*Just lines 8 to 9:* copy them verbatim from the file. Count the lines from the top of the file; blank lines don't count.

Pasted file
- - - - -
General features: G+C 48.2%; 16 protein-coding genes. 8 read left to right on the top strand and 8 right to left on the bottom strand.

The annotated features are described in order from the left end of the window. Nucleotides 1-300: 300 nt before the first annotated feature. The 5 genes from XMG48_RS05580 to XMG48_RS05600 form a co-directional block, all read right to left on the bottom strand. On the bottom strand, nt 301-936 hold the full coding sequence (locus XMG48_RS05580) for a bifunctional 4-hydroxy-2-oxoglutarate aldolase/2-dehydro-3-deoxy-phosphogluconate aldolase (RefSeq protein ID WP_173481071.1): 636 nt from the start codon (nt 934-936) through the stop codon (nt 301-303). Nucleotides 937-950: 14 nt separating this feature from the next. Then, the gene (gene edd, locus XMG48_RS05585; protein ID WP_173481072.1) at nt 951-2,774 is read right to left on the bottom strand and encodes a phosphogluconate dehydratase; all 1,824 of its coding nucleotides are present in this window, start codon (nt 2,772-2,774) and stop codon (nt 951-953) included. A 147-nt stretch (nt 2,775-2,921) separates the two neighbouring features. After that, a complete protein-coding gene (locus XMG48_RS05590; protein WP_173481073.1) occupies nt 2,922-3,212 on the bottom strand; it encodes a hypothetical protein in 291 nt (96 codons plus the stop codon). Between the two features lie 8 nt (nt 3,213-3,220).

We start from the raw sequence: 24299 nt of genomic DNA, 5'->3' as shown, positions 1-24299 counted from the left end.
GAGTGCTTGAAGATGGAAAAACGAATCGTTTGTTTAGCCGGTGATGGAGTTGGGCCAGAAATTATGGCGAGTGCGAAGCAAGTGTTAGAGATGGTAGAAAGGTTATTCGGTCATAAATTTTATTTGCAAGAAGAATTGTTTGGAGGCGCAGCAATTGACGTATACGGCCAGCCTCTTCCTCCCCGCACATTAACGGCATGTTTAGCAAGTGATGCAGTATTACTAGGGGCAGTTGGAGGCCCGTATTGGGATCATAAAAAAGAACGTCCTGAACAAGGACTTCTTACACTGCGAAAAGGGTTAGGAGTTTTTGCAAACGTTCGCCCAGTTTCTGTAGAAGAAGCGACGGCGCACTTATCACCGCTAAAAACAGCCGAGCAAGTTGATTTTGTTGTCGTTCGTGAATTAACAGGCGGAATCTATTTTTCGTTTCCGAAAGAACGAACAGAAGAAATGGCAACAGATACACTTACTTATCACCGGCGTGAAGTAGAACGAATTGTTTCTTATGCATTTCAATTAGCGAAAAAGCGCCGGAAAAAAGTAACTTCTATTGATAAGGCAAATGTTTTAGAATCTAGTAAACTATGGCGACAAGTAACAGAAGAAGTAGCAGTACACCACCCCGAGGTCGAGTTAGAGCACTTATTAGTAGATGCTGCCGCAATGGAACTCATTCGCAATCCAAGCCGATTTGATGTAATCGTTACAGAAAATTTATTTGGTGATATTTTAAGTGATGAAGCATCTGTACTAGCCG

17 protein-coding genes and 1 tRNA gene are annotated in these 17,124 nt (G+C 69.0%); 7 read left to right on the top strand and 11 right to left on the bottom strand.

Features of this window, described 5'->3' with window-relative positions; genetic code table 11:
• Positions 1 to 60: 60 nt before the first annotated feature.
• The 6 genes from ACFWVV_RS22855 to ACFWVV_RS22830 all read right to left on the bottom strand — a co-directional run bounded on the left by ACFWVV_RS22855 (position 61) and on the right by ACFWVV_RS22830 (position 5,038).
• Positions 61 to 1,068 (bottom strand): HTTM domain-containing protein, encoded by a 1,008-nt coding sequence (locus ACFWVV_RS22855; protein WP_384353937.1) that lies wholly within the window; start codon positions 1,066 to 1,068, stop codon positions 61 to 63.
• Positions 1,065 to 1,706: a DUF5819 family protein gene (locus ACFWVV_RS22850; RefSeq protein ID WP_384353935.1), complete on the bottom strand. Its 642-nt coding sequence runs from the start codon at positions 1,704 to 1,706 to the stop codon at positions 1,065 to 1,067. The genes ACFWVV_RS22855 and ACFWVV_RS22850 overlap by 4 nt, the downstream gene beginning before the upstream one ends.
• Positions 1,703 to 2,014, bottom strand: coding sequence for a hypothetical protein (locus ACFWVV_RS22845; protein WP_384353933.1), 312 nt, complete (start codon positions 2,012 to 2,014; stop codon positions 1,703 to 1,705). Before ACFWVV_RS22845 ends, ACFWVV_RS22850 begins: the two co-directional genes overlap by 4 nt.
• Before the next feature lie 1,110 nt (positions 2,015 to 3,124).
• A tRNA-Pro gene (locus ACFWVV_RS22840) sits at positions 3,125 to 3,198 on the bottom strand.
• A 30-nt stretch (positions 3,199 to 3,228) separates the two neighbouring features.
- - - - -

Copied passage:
• The 6 genes from ACFWVV_RS22855 to ACFWVV_RS22830 all read right to left on the bottom strand — a co-directional run bounded on the left by ACFWVV_RS22855 (position 61) and on the right by ACFWVV_RS22830 (position 5,038).
• Positions 61 to 1,068 (bottom strand): HTTM domain-containing protein, encoded by a 1,008-nt coding sequence (locus ACFWVV_RS22855; protein WP_384353937.1) that lies wholly within the window; start codon positions 1,066 to 1,068, stop codon positions 61 to 63.